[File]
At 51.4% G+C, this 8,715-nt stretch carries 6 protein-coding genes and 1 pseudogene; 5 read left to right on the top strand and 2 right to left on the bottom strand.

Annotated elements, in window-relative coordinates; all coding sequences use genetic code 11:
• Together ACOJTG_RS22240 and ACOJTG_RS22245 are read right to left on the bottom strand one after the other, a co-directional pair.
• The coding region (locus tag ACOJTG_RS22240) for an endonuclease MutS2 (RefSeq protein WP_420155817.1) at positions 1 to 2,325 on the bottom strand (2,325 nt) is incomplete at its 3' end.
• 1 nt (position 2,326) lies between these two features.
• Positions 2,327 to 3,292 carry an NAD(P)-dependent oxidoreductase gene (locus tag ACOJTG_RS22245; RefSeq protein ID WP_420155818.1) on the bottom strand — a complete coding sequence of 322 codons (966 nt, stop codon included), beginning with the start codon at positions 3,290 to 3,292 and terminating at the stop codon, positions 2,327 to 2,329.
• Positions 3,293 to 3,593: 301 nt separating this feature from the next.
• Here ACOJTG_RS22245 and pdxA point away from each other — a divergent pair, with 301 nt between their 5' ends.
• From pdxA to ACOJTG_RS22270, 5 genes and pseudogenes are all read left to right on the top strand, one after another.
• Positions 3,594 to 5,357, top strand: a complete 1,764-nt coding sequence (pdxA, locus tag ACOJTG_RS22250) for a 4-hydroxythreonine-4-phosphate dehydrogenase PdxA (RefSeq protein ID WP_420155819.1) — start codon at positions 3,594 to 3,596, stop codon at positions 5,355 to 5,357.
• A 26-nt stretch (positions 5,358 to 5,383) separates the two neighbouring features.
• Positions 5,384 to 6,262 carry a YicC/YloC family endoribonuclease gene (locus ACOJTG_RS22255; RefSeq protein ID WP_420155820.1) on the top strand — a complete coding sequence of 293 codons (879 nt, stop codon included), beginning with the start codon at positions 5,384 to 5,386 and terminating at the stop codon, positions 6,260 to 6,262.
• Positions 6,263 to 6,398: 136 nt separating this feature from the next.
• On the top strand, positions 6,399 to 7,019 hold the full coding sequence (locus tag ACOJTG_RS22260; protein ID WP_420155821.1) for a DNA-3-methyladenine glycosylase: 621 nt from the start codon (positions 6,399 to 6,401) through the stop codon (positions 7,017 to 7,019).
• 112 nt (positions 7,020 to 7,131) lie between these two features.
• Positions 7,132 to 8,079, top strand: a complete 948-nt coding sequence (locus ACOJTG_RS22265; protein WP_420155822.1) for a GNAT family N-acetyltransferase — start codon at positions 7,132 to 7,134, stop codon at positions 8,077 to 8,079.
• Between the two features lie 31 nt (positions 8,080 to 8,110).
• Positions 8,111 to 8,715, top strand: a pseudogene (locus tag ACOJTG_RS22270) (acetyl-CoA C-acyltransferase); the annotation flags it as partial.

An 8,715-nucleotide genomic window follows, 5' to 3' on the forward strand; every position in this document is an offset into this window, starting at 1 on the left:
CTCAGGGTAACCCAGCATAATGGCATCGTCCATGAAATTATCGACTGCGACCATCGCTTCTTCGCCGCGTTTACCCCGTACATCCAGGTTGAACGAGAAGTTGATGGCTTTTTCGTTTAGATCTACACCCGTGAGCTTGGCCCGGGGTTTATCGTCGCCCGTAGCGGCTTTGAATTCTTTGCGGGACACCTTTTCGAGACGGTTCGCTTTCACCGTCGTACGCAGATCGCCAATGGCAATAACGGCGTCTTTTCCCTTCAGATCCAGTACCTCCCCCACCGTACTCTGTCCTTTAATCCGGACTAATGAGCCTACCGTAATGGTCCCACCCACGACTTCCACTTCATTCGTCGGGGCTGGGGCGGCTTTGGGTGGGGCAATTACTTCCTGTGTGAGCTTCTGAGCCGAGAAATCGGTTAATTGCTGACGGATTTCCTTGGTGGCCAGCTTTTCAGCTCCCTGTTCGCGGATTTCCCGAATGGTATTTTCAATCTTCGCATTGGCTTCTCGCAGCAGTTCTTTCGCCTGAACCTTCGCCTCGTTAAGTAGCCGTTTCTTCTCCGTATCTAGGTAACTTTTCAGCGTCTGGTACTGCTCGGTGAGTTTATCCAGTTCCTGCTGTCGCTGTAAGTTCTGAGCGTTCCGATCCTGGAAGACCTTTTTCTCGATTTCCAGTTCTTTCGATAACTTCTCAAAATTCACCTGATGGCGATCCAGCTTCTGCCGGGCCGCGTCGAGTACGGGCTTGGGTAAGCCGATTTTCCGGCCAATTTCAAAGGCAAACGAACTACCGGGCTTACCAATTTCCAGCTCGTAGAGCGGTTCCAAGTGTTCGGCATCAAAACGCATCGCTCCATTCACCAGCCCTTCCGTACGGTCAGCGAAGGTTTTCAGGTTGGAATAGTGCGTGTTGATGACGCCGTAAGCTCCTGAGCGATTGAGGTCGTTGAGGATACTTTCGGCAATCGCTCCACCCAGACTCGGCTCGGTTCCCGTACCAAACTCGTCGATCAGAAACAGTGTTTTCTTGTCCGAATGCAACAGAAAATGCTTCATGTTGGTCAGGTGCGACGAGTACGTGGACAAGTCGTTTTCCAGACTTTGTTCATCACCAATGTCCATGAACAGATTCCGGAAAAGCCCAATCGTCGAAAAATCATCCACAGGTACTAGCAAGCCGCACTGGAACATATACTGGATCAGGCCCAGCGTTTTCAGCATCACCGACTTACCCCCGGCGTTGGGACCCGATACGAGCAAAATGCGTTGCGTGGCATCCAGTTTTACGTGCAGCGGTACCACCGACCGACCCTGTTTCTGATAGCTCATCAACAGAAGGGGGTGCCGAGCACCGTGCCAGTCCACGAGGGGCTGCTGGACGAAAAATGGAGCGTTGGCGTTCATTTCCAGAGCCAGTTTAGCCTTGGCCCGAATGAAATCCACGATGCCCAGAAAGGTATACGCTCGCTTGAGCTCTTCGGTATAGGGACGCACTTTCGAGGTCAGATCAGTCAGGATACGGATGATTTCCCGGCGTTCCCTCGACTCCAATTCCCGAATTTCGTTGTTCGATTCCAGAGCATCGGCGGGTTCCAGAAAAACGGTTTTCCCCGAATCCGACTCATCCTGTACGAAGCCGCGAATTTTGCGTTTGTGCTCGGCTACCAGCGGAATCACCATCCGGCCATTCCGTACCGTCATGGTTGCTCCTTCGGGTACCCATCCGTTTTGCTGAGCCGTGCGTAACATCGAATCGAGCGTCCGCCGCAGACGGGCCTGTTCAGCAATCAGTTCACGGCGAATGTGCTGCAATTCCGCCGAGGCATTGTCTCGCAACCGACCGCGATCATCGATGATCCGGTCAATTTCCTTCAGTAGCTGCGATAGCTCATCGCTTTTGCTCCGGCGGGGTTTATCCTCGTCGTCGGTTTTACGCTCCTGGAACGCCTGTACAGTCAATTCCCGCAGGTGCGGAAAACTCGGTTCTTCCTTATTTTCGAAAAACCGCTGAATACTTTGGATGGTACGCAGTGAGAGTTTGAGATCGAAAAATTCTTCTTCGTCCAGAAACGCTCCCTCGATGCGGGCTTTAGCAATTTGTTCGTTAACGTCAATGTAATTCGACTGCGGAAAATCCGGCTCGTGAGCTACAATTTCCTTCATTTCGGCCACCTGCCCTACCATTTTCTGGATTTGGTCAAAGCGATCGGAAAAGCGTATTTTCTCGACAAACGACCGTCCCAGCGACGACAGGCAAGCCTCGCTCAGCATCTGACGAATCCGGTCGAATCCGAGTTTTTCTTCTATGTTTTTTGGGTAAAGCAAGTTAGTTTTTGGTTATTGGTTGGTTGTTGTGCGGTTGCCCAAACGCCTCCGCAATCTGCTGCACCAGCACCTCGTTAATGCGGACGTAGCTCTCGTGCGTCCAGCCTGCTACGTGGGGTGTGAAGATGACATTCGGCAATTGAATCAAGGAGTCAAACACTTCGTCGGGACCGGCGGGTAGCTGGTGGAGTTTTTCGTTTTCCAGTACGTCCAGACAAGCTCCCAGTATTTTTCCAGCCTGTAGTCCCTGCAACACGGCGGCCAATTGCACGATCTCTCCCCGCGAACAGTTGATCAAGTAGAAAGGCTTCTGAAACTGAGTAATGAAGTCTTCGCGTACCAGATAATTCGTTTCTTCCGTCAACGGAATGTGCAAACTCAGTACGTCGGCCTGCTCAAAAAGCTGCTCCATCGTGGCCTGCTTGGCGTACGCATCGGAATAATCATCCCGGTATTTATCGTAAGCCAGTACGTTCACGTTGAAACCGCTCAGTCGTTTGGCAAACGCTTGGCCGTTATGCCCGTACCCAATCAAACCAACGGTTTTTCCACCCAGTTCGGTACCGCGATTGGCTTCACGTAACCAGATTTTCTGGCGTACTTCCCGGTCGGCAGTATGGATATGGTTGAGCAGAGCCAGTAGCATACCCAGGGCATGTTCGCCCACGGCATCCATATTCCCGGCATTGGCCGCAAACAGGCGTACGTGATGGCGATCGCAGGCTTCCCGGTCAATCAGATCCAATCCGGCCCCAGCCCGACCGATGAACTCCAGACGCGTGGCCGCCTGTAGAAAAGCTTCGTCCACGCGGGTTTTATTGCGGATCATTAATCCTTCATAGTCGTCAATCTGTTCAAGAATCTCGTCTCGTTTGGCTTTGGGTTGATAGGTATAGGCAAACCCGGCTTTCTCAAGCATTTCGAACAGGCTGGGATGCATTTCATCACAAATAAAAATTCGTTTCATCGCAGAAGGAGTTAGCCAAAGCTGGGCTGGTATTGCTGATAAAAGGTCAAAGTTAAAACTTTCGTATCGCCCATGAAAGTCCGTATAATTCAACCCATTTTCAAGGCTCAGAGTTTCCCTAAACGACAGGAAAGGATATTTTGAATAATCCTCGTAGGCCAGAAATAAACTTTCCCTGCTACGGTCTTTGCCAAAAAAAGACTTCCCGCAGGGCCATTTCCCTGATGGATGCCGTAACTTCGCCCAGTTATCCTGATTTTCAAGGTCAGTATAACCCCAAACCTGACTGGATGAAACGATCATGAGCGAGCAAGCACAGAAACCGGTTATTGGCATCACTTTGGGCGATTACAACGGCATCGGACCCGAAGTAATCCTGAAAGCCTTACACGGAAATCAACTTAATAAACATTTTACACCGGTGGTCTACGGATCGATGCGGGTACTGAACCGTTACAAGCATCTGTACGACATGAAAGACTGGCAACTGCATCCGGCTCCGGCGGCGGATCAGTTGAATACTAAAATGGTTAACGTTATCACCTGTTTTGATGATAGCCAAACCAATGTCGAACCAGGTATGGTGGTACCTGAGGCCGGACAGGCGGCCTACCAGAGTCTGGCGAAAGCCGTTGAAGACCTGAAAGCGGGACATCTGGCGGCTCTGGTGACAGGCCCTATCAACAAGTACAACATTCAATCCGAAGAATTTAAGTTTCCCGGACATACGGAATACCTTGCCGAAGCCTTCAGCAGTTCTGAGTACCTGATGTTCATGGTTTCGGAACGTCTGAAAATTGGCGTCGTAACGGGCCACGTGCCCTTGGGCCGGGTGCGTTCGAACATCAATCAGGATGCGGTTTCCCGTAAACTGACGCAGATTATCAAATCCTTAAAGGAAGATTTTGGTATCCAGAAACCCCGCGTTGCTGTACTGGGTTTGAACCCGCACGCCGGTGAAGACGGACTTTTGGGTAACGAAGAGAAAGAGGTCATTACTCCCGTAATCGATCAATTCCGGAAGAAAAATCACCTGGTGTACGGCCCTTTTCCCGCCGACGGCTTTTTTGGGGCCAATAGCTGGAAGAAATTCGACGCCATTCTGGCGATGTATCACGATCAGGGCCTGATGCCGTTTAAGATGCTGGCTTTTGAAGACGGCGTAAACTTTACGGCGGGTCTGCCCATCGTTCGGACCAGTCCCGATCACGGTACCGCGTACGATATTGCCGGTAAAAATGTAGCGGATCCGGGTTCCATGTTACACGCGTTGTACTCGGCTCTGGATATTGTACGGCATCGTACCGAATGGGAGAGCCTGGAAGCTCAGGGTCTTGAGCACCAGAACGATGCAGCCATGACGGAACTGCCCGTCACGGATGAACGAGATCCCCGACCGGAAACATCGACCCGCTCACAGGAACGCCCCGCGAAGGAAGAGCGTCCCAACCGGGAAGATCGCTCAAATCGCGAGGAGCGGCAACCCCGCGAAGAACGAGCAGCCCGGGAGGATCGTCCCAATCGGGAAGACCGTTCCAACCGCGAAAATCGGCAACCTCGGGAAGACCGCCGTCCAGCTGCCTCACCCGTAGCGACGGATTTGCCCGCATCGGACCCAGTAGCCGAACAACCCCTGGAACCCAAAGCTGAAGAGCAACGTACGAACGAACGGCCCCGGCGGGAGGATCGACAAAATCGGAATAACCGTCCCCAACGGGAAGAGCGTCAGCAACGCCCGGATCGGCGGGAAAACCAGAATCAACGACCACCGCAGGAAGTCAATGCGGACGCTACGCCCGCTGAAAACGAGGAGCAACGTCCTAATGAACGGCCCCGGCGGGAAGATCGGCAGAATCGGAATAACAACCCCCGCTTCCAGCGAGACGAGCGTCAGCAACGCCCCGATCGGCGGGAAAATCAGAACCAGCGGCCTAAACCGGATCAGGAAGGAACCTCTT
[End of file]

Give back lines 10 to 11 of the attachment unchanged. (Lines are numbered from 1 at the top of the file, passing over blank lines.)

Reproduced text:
• Positions 3,594 to 5,357, top strand: a complete 1,764-nt coding sequence (pdxA, locus tag ACOJTG_RS22250) for a 4-hydroxythreonine-4-phosphate dehydrogenase PdxA (RefSeq protein ID WP_420155819.1) — start codon at positions 3,594 to 3,596, stop codon at positions 5,355 to 5,357.
• A 26-nt stretch (positions 5,358 to 5,383) separates the two neighbouring features.